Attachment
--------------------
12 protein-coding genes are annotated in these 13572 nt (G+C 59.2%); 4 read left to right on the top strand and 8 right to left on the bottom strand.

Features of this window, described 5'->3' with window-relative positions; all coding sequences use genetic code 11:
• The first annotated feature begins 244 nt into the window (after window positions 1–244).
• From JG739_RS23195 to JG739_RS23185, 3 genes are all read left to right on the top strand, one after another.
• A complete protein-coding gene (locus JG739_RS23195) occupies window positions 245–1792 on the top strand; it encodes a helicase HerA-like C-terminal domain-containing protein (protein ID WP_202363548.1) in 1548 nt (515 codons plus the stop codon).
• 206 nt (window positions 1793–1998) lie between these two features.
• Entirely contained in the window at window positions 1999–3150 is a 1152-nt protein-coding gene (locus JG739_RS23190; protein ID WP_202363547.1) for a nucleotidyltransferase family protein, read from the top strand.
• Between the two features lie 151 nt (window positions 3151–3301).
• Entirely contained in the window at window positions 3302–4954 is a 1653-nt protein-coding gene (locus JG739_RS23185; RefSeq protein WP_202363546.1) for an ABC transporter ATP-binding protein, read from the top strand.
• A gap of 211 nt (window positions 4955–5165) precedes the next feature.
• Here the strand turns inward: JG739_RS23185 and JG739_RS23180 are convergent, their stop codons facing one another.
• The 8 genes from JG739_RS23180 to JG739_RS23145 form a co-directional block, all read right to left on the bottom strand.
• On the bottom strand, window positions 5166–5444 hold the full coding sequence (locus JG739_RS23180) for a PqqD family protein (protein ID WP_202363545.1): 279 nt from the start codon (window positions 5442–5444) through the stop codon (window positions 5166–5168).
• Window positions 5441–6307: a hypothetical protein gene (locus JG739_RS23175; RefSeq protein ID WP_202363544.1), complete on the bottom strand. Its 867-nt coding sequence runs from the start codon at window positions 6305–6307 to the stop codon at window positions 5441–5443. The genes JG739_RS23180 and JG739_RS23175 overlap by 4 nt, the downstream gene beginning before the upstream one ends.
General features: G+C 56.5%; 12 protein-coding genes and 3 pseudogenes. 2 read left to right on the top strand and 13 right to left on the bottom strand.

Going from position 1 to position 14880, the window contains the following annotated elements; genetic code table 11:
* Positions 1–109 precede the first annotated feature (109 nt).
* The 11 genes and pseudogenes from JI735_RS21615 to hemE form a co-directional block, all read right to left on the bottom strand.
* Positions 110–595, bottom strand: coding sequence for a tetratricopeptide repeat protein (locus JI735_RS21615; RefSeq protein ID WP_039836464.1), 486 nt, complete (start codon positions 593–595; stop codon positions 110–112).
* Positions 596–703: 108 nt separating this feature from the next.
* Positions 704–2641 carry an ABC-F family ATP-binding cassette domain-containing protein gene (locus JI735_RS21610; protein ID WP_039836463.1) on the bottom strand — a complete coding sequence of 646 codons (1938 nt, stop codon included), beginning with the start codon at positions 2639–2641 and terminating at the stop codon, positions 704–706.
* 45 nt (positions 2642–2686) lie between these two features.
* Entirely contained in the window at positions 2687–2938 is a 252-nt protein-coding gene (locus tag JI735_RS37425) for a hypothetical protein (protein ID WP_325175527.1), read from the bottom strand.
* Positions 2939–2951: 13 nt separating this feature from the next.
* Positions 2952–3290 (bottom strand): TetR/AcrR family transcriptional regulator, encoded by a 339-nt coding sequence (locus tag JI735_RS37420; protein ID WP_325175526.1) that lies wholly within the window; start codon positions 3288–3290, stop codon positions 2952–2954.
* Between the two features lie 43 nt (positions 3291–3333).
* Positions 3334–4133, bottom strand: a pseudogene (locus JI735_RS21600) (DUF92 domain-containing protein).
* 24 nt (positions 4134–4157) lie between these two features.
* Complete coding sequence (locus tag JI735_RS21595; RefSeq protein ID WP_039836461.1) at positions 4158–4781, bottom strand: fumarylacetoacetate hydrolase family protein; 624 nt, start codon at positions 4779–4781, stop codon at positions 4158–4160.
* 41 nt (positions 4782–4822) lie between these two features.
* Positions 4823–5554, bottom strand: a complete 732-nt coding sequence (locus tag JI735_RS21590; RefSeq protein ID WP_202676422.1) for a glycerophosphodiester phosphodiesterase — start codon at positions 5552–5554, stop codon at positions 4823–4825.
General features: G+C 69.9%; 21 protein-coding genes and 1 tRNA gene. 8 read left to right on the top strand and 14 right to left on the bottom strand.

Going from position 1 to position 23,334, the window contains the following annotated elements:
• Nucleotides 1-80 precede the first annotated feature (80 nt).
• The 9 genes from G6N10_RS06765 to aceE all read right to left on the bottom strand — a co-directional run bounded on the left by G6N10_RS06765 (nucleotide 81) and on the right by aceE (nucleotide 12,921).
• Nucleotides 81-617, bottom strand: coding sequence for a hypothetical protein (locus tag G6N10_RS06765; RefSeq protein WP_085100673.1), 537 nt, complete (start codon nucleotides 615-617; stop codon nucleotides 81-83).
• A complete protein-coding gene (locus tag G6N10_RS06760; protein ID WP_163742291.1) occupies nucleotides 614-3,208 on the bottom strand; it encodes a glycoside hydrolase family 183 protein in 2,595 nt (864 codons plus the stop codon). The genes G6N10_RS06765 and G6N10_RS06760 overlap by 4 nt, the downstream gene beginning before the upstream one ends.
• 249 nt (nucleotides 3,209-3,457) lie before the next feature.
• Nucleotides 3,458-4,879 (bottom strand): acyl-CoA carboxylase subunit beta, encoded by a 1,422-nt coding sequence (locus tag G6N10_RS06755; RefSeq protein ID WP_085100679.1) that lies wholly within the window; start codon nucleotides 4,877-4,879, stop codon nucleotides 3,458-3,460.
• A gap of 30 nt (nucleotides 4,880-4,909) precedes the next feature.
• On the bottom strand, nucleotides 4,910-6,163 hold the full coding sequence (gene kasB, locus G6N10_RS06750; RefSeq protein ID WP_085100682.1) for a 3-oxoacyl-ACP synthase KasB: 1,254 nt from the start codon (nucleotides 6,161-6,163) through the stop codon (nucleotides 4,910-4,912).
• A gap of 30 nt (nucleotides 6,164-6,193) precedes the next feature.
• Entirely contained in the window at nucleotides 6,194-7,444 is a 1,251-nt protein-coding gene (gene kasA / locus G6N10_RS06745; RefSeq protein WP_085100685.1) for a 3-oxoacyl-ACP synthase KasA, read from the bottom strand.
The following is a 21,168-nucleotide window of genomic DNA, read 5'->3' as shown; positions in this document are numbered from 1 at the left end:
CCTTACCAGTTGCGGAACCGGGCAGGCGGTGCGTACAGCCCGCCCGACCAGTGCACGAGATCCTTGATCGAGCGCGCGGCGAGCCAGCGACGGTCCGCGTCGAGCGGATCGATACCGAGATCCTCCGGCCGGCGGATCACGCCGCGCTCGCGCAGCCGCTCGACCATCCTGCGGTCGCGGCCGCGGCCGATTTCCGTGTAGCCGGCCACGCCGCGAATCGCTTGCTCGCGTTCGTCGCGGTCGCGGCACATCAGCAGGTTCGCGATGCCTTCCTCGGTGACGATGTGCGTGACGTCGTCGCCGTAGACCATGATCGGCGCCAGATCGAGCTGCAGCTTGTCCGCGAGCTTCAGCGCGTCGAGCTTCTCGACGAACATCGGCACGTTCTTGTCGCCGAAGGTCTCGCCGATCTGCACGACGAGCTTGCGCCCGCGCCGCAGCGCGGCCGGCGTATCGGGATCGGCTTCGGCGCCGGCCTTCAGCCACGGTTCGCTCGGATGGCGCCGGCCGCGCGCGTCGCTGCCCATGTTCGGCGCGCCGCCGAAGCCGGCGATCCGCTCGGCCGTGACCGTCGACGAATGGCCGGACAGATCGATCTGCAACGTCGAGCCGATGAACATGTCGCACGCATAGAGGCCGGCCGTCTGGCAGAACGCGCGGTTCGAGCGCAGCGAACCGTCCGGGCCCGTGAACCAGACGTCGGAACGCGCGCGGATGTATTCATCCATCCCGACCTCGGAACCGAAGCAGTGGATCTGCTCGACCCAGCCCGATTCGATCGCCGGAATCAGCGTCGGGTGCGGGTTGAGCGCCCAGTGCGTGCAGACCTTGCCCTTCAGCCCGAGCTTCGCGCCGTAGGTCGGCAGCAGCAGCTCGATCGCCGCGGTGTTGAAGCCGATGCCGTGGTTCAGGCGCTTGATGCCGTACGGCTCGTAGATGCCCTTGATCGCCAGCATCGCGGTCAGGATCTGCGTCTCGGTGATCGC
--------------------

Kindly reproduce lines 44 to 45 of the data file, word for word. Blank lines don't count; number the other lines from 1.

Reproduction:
The following is a 21,168-nucleotide window of genomic DNA, read 5'->3' as shown; positions in this document are numbered from 1 at the left end:
CCTTACCAGTTGCGGAACCGGGCAGGCGGTGCGTACAGCCCGCCCGACCAGTGCACGAGATCCTTGATCGAGCGCGCGGCGAGCCAGCGACGGTCCGCGTCGAGCGGATCGATACCGAGATCCTCCGGCCGGCGGATCACGCCGCGCTCGCGCAGCCGCTCGACCATCCTGCGGTCGCGGCCGCGGCCGATTTCCGTGTAGCCGGCCACGCCGCGAATCGCTTGCTCGCGTTCGTCGCGGTCGCGGCACATCAGCAGGTTCGCGATGCCTTCCTCGGTGACGATGTGCGTGACGTCGTCGCCGTAGACCATGATCGGCGCCAGATCGAGCTGCAGCTTGTCCGCGAGCTTCAGCGCGTCGAGCTTCTCGACGAACATCGGCACGTTCTTGTCGCCGAAGGTCTCGCCGATCTGCACGACGAGCTTGCGCCCGCGCCGCAGCGCGGCCGGCGTATCGGGATCGGCTTCGGCGCCGGCCTTCAGCCACGGTTCGCTCGGATGGCGCCGGCCGCGCGCGTCGCTGCCCATGTTCGGCGCGCCGCCGAAGCCGGCGATCCGCTCGGCCGTGACCGTCGACGAATGGCCGGACAGATCGATCTGCAACGTCGAGCCGATGAACATGTCGCACGCATAGAGGCCGGCCGTCTGGCAGAACGCGCGGTTCGAGCGCAGCGAACCGTCCGGGCCCGTGAACCAGACGTCGGAACGCGCGCGGATGTATTCATCCATCCCGACCTCGGAACCGAAGCAGTGGATCTGCTCGACCCAGCCCGATTCGATCGCCGGAATCAGCGTCGGGTGCGGGTTGAGCGCCCAGTGCGTGCAGACCTTGCCCTTCAGCCCGAGCTTCGCGCCGTAGGTCGGCAGCAGCAGCTCGATCGCCGCGGTGTTGAAGCCGATGCCGTGGTTCAGGCGCTTGATGCCGTACGGCTCGTAGATGCCCTTGATCGCCAGCATCGCGGTCAGGATCTGCGTCTCGGTGATCGC